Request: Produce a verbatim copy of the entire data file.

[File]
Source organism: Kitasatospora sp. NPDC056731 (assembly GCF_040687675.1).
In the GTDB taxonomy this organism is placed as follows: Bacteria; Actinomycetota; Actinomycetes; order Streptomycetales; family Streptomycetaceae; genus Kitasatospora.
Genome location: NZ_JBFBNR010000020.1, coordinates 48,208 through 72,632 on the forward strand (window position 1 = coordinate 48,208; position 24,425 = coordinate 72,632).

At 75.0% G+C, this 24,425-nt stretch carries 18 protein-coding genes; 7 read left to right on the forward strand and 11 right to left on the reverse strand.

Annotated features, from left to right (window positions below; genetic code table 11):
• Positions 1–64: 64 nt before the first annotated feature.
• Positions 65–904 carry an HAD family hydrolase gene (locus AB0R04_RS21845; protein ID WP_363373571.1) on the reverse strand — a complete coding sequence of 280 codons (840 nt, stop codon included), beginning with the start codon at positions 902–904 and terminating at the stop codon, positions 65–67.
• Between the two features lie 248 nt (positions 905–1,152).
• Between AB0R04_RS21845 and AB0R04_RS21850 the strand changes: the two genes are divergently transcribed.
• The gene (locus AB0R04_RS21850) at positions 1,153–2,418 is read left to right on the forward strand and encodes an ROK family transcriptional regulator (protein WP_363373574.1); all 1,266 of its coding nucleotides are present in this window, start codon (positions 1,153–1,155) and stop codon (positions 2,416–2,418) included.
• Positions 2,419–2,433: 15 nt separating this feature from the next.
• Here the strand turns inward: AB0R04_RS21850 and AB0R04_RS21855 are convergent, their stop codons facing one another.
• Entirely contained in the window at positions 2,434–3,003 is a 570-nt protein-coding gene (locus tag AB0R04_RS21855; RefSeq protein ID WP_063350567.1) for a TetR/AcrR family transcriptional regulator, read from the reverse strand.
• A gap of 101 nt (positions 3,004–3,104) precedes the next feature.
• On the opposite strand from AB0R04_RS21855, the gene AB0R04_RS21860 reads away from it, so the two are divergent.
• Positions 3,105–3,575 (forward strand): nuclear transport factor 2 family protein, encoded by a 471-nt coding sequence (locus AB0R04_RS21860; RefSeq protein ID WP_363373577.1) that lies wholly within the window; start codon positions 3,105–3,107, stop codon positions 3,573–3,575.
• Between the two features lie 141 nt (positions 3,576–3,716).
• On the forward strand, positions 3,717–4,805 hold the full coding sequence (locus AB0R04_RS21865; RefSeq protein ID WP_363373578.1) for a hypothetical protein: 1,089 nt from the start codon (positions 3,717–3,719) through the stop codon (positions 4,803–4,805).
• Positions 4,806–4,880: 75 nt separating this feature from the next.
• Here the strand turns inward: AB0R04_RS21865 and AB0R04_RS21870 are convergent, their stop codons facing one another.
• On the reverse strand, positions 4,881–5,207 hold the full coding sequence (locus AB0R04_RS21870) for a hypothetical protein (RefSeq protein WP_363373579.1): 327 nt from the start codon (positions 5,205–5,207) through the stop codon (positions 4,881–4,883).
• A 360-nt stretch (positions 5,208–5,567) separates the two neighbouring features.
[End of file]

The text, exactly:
Source organism: Kitasatospora sp. NPDC056731 (assembly GCF_040687675.1).
In the GTDB taxonomy this organism is placed as follows: Bacteria; Actinomycetota; Actinomycetes; order Streptomycetales; family Streptomycetaceae; genus Kitasatospora.
Genome location: NZ_JBFBNR010000020.1, coordinates 48,208 through 72,632 on the forward strand (window position 1 = coordinate 48,208; position 24,425 = coordinate 72,632).

At 75.0% G+C, this 24,425-nt stretch carries 18 protein-coding genes; 7 read left to right on the forward strand and 11 right to left on the reverse strand.

Annotated features, from left to right (window positions below; genetic code table 11):
• Positions 1–64: 64 nt before the first annotated feature.
• Positions 65–904 carry an HAD family hydrolase gene (locus AB0R04_RS21845; protein ID WP_363373571.1) on the reverse strand — a complete coding sequence of 280 codons (840 nt, stop codon included), beginning with the start codon at positions 902–904 and terminating at the stop codon, positions 65–67.
• Between the two features lie 248 nt (positions 905–1,152).
• Between AB0R04_RS21845 and AB0R04_RS21850 the strand changes: the two genes are divergently transcribed.
• The gene (locus AB0R04_RS21850) at positions 1,153–2,418 is read left to right on the forward strand and encodes an ROK family transcriptional regulator (protein WP_363373574.1); all 1,266 of its coding nucleotides are present in this window, start codon (positions 1,153–1,155) and stop codon (positions 2,416–2,418) included.
• Positions 2,419–2,433: 15 nt separating this feature from the next.
• Here the strand turns inward: AB0R04_RS21850 and AB0R04_RS21855 are convergent, their stop codons facing one another.
• Entirely contained in the window at positions 2,434–3,003 is a 570-nt protein-coding gene (locus tag AB0R04_RS21855; RefSeq protein ID WP_063350567.1) for a TetR/AcrR family transcriptional regulator, read from the reverse strand.
• A gap of 101 nt (positions 3,004–3,104) precedes the next feature.
• On the opposite strand from AB0R04_RS21855, the gene AB0R04_RS21860 reads away from it, so the two are divergent.
• Positions 3,105–3,575 (forward strand): nuclear transport factor 2 family protein, encoded by a 471-nt coding sequence (locus AB0R04_RS21860; RefSeq protein ID WP_363373577.1) that lies wholly within the window; start codon positions 3,105–3,107, stop codon positions 3,573–3,575.
• Between the two features lie 141 nt (positions 3,576–3,716).
• On the forward strand, positions 3,717–4,805 hold the full coding sequence (locus AB0R04_RS21865; RefSeq protein ID WP_363373578.1) for a hypothetical protein: 1,089 nt from the start codon (positions 3,717–3,719) through the stop codon (positions 4,803–4,805).
• Positions 4,806–4,880: 75 nt separating this feature from the next.
• Here the strand turns inward: AB0R04_RS21865 and AB0R04_RS21870 are convergent, their stop codons facing one another.
• On the reverse strand, positions 4,881–5,207 hold the full coding sequence (locus AB0R04_RS21870) for a hypothetical protein (RefSeq protein WP_363373579.1): 327 nt from the start codon (positions 5,205–5,207) through the stop codon (positions 4,881–4,883).
• A 360-nt stretch (positions 5,208–5,567) separates the two neighbouring features.